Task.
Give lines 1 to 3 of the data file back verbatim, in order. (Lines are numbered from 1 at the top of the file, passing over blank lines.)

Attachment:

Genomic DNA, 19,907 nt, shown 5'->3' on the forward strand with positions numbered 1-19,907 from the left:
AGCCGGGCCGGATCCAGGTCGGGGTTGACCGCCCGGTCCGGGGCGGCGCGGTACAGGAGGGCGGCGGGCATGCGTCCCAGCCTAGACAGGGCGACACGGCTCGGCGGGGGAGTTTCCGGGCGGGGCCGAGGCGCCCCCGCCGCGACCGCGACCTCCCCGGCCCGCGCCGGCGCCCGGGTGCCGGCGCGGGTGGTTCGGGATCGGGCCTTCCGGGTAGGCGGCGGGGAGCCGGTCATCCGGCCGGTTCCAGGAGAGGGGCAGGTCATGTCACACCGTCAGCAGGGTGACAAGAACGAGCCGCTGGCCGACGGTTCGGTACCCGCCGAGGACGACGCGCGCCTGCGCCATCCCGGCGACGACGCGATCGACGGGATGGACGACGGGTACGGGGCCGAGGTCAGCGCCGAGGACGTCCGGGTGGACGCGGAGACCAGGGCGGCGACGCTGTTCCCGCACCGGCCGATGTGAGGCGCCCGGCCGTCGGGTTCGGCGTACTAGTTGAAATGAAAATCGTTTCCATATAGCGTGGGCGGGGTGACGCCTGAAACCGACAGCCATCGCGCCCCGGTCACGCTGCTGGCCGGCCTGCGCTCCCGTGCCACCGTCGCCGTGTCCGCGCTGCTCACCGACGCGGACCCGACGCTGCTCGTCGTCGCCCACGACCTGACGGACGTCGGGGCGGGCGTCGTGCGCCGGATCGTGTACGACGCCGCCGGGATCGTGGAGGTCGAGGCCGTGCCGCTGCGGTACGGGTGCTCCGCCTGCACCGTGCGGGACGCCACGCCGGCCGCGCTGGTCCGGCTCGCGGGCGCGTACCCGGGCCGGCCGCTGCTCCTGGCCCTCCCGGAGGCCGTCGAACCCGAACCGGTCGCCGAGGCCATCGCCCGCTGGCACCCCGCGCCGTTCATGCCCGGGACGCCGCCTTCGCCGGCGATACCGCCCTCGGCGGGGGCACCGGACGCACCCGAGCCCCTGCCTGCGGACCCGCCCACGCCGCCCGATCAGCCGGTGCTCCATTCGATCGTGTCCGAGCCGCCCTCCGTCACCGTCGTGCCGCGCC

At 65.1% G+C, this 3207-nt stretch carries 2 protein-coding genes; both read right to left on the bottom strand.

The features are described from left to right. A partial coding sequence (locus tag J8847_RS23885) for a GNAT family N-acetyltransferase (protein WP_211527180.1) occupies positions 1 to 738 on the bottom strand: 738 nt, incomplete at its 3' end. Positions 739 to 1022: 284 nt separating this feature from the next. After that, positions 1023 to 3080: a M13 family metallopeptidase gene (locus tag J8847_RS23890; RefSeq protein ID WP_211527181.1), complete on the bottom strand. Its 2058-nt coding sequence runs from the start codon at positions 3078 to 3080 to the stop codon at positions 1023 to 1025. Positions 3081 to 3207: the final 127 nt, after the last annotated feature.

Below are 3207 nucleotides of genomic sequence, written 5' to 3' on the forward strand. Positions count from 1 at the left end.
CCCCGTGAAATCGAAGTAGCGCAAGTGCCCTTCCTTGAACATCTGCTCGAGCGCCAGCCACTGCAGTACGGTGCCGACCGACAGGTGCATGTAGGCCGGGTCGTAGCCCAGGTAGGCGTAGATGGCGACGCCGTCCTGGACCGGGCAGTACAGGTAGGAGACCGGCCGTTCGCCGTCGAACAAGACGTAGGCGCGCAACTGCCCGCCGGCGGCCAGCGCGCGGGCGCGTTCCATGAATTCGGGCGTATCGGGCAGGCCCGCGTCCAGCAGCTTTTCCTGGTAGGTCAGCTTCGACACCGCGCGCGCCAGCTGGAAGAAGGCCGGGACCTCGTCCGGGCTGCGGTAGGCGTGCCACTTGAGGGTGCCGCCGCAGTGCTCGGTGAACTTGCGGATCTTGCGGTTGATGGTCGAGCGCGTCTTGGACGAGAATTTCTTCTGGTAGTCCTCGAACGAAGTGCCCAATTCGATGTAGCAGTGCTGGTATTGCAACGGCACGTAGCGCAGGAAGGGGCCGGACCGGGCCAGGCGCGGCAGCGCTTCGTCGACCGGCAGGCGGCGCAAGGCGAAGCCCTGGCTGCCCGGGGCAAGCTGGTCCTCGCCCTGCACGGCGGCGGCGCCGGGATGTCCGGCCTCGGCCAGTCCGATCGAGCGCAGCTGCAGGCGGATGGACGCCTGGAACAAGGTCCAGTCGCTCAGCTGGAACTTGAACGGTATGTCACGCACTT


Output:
Genomic DNA, 19,907 nt, shown 5'->3' on the forward strand with positions numbered 1-19,907 from the left:
AGCCGGGCCGGATCCAGGTCGGGGTTGACCGCCCGGTCCGGGGCGGCGCGGTACAGGAGGGCGGCGGGCATGCGTCCCAGCCTAGACAGGGCGACACGGCTCGGCGGGGGAGTTTCCGGGCGGGGCCGAGGCGCCCCCGCCGCGACCGCGACCTCCCCGGCCCGCGCCGGCGCCCGGGTGCCGGCGCGGGTGGTTCGGGATCGGGCCTTCCGGGTAGGCGGCGGGGAGCCGGTCATCCGGCCGGTTCCAGGAGAGGGGCAGGTCATGTCACACCGTCAGCAGGGTGACAAGAACGAGCCGCTGGCCGACGGTTCGGTACCCGCCGAGGACGACGCGCGCCTGCGCCATCCCGGCGACGACGCGATCGACGGGATGGACGACGGGTACGGGGCCGAGGTCAGCGCCGAGGACGTCCGGGTGGACGCGGAGACCAGGGCGGCGACGCTGTTCCCGCACCGGCCGATGTGAGGCGCCCGGCCGTCGGGTTCGGCGTACTAGTTGAAATGAAAATCGTTTCCATATAGCGTGGGCGGGGTGACGCCTGAAACCGACAGCCATCGCGCCCCGGTCACGCTGCTGGCCGGCCTGCGCTCCCGTGCCACCGTCGCCGTGTCCGCGCTGCTCACCGACGCGGACCCGACGCTGCTCGTCGTCGCCCACGACCTGACGGACGTCGGGGCGGGCGTCGTGCGCCGGATCGTGTACGACGCCGCCGGGATCGTGGAGGTCGAGGCCGTGCCGCTGCGGTACGGGTGCTCCGCCTGCACCGTGCGGGACGCCACGCCGGCCGCGCTGGTCCGGCTCGCGGGCGCGTACCCGGGCCGGCCGCTGCTCCTGGCCCTCCCGGAGGCCGTCGAACCCGAACCGGTCGCCGAGGCCATCGCCCGCTGGCACCCCGCGCCGTTCATGCCCGGGACGCCGCCTTCGCCGGCGATACCGCCCTCGGCGGGGGCACCGGACGCACCCGAGCCCCTGCCTGCGGACCCGCCCACGCCGCCCGATCAGCCGGTGCTCCATTCGATCGTGTCCGAGCCGCCCTCCGTCACCGTCGTGCCGCGCC

At 65.1% G+C, this 3207-nt stretch carries 2 protein-coding genes; both read right to left on the bottom strand.